If you are an international freelancer who isn’t afraid to work in Brazil, send your story to


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What does the Brazilian military do now?

(originally published in Folha de S. Paulo’s blog, edited by Vincent Bevins)

Fifty years after the coup that overthrew progressive President João Goulart and installed a military dictatorship, Brazil’s Armed Forces are nowhere near the centers of political power. The few that want them back in charge can’t get more than 1,000 people to their marches. In recent weeks, Brazil has remembered the 50th anniversary of the golpe, and criticism for the generals who occupied the presidency during military rule was so overwhelming, that a key question has returned to the public debate:

What should the role of the military be in South America’s powerhouse?

First, a look back at history.

Since the Paraguayan War (1864-1870), Brazil’s Armed Forces have rarely been in demand. But the Air Force’s effective participating in Italy during World War II kept their popularity just high enough for Air Marshall Eduardo Gomes to run as a conservative presidential candidate against Eurico Gaspar Dutra, in 1945. He lost, and ran another time in 1950, against former (non-military) dictator Getulio Vargas. Gomes lost again, but the military remained a key player.

In 1955, another general lost the race for the presidency to a civilian: Juarez Tavora – who is known for opposing the creation of state-run oil company Petrobras and the legacy of the Vargas government. He was beaten out by Juscelino Kubitschek, the man that would go on to move the capital from Rio de Janeiro to Brasília. Many historians claim Kubitschek spent freely in order to keep the military from overthrowing him. It worked.

In 1960, a more liberal general attempted to get into the Presidential Palácio do Planalto. Henrique Lott, a big fan of the political marketing machine pushed by Dwight Eisenhower, eventually lost to conservative Janio Quadros. In a separate election for the vice-presidency, left-of-center João Goulart won. What no one expected was for Quadros to resign a few months later – some say he did so because wanted to be returned to power by the people. That never happened.

After taking power, Goulart eventually had to flee the country after the 1964 coup, and the rest is history. The military regime was a mess. A brutal mess. After it ended, and after the failed presidencies of friends of the dictators, like José Sarney and Fernando Collor de Mello’s, opposition to the dictatorship has dominated mainstream politics. In a country with no clear outside enemies and a revived democracy, what could the Armed Forces do?

Brazil spends about US$ 8 billion of its GDP on defense every year – the least of its BRIC counterparts – despite worries about protecting its huge pre-salt layer oil reserves, its enormous border with ten nations as well as the largest Atlantic coastline in the world. Minister of Defense Celso Amorim, like his predecessors, says Brazil’s military strategy is based on diplomacy and dissuasion. That means, it seems, that ideally those 350,000 men should just be available for backup. Or, to go to Haiti for United Nations missions.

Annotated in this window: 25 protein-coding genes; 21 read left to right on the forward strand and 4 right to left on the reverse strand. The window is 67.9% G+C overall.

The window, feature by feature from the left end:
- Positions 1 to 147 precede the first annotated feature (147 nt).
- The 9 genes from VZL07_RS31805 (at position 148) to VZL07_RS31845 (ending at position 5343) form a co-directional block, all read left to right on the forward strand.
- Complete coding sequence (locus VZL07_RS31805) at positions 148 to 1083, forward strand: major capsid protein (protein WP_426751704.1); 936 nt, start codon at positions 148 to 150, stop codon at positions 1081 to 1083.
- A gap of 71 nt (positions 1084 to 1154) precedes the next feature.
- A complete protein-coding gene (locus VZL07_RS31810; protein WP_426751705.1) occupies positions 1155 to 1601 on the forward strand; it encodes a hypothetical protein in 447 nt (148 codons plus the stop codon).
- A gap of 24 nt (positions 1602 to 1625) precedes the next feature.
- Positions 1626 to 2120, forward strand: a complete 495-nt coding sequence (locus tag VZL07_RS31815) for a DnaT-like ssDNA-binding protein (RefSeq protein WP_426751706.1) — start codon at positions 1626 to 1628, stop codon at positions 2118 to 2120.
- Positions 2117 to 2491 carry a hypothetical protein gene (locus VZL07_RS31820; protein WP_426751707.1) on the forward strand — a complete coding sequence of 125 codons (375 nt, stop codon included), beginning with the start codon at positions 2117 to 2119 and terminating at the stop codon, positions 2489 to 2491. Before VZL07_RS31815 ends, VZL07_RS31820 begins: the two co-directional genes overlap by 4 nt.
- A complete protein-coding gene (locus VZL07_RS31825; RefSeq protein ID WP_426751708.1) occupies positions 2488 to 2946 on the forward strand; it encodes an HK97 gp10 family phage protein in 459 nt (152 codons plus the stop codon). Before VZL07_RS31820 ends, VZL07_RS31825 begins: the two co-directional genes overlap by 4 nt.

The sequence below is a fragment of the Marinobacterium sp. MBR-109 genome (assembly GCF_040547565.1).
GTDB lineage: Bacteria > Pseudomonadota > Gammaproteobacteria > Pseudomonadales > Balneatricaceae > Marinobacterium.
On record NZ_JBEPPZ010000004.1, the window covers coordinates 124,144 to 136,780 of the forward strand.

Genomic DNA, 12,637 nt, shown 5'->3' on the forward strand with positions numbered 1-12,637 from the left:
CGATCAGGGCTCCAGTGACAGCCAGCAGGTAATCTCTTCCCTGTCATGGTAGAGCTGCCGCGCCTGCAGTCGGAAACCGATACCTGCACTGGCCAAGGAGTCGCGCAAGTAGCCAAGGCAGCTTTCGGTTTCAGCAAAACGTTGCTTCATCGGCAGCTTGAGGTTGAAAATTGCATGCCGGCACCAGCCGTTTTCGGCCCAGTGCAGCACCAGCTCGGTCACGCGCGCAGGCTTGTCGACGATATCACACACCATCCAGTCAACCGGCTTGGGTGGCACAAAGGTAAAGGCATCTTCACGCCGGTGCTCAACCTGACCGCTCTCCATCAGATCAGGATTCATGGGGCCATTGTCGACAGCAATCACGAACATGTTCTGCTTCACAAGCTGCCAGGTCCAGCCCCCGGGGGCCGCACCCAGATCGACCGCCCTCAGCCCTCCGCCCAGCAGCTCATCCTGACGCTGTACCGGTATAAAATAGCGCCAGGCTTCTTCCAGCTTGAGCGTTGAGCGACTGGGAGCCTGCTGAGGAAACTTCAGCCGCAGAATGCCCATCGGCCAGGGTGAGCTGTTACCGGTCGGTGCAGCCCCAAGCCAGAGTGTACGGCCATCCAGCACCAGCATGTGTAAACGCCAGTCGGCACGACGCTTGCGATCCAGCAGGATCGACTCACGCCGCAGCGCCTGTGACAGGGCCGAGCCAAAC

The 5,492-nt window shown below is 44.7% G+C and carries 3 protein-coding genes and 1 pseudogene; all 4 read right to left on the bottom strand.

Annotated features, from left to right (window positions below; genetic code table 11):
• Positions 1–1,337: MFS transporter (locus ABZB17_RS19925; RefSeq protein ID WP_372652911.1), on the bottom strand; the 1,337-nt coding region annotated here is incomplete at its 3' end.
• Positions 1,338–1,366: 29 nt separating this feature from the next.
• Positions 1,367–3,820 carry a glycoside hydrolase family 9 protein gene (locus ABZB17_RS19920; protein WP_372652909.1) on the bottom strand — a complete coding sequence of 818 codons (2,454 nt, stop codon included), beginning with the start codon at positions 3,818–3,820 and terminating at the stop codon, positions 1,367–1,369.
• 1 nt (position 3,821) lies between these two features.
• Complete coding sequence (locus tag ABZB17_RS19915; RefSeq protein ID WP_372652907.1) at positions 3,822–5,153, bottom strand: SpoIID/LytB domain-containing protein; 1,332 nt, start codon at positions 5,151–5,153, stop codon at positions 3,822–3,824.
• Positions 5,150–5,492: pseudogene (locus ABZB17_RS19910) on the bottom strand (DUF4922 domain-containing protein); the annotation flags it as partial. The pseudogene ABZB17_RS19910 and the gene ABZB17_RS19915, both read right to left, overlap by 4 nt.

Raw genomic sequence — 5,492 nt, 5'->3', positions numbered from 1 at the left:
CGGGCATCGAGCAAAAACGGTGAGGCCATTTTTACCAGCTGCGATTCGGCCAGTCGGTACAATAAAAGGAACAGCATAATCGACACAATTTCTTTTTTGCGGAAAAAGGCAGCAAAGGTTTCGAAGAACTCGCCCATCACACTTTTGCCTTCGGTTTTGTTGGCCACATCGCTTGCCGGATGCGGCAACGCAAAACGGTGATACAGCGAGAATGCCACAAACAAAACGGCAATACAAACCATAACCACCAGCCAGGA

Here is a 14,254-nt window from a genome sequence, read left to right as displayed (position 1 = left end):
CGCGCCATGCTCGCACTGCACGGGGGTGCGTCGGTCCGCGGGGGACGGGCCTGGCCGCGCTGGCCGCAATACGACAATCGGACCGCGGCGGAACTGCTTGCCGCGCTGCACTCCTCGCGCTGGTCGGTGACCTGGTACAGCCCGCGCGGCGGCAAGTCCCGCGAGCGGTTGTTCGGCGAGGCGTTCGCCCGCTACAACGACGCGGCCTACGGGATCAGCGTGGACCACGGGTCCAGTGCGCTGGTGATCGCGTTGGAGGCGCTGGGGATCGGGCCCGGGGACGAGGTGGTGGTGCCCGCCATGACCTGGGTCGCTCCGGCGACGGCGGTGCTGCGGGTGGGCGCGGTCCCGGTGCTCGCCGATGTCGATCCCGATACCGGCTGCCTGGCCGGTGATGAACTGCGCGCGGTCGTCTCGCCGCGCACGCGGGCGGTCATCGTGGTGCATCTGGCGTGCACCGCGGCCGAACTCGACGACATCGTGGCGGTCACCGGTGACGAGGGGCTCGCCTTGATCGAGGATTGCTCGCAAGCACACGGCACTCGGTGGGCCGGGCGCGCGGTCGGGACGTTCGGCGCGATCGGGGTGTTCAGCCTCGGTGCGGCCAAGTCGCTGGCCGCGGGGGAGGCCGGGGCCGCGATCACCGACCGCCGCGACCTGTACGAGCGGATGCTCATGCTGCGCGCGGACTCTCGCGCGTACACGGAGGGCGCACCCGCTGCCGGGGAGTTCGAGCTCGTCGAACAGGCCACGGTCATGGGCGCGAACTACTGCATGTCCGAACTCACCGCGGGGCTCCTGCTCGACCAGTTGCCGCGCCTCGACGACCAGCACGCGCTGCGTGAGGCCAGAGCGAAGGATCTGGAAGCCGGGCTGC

Others want more out of the government’s investment in the military. Having the Armed Forces on the streets has surely worked during huge political conferences, general elections and sporting events, such as the 2007 Rio Pan American Games. They will be used similarly in the 2014 World Cup and the 2016 Olympic Games. But many Brazilians want the Armed Forces to act as backup police forces, especially against heavily armed drug dealers hidden in favelas all over the country.

We saw this demand manifest in one favela complex in Rio de Janeiro last week. The Complexo da Maré was occupied by 2,700 troops from the Army and Navy, who will stay until the World Cup is over.

But in general, Armed Forces higher-ups don’t want their troops mingling with the police forces, due to the concern that criminals would embed themselves in the Armed Forces. Their concern stems from the corruption of this nature that exists in the police force; and the Armed Forces have even better weaponry and more resources than the local police. In exceptional conditions, they can act. But that will happen only if a governor recognizes he can’t control violence in the state. Rio’s Sergio Cabral has signed that deal and many others want to follow. Not for now.

President Dilma Rousseff, who was tortured and unlawfully arrested by military forces during the dictatorship, has not been active in the use of the Armed Forces. She rejected putting the military on the streets during the June protests and left everything up to the police. This week, her administration demanded the military chiefs look into human rights abuses in their facilities during the dictatorship. It’s unclear if, or how, Rousseff wants to use her soldiers.

The stalemate is likely to last as long as the political establishment reduces the military to the dictatorship and the military rejects having a more active role in the country’s security issues with security.

This is unlikely to be resolved soon. But the 50th anniversary of the coup has re-started the debate.